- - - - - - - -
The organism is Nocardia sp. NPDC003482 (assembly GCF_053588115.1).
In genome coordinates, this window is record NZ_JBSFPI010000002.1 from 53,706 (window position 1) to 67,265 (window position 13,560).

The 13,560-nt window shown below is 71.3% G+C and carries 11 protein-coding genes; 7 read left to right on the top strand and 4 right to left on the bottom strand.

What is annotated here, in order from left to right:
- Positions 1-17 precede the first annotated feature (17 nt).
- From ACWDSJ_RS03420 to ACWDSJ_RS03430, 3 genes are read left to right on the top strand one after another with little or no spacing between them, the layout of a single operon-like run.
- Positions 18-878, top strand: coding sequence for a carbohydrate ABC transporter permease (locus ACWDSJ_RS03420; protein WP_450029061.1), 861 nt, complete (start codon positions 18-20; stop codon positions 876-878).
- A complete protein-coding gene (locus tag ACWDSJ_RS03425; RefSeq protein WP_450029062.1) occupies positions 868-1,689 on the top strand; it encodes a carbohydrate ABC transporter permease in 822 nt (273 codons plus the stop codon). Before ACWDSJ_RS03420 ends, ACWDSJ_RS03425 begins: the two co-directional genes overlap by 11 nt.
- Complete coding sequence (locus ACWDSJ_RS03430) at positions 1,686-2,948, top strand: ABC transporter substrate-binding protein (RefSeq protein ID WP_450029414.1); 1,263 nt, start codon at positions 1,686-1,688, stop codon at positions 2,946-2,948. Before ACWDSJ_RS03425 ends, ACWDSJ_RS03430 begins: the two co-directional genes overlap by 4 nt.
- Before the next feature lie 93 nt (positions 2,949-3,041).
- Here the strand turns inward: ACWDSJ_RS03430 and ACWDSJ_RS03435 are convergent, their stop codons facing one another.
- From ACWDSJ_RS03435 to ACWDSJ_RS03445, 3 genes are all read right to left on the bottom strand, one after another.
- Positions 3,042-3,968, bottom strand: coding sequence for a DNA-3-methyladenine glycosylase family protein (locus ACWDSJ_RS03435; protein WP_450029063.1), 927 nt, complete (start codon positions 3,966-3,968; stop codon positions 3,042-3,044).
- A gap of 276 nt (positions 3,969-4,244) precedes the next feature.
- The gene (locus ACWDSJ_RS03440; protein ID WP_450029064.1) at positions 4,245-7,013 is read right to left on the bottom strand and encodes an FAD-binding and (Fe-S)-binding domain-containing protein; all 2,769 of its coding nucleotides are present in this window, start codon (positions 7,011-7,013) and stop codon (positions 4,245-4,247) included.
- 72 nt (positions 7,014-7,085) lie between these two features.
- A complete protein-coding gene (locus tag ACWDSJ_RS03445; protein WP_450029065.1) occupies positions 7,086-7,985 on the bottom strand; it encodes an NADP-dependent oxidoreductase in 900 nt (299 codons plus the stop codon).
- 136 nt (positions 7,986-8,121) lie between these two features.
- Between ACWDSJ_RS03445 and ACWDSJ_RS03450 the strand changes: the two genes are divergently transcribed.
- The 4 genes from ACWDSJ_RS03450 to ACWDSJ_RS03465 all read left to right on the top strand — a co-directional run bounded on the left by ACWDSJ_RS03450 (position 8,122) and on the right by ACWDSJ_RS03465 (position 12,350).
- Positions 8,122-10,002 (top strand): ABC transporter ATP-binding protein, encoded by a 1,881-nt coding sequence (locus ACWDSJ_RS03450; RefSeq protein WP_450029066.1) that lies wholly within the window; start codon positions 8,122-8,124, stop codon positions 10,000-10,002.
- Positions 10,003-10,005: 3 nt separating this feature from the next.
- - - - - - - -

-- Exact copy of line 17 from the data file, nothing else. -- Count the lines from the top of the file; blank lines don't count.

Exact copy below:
- A complete protein-coding gene (locus tag ACWDSJ_RS03445; protein WP_450029065.1) occupies positions 7,086-7,985 on the bottom strand; it encodes an NADP-dependent oxidoreductase in 900 nt (299 codons plus the stop codon).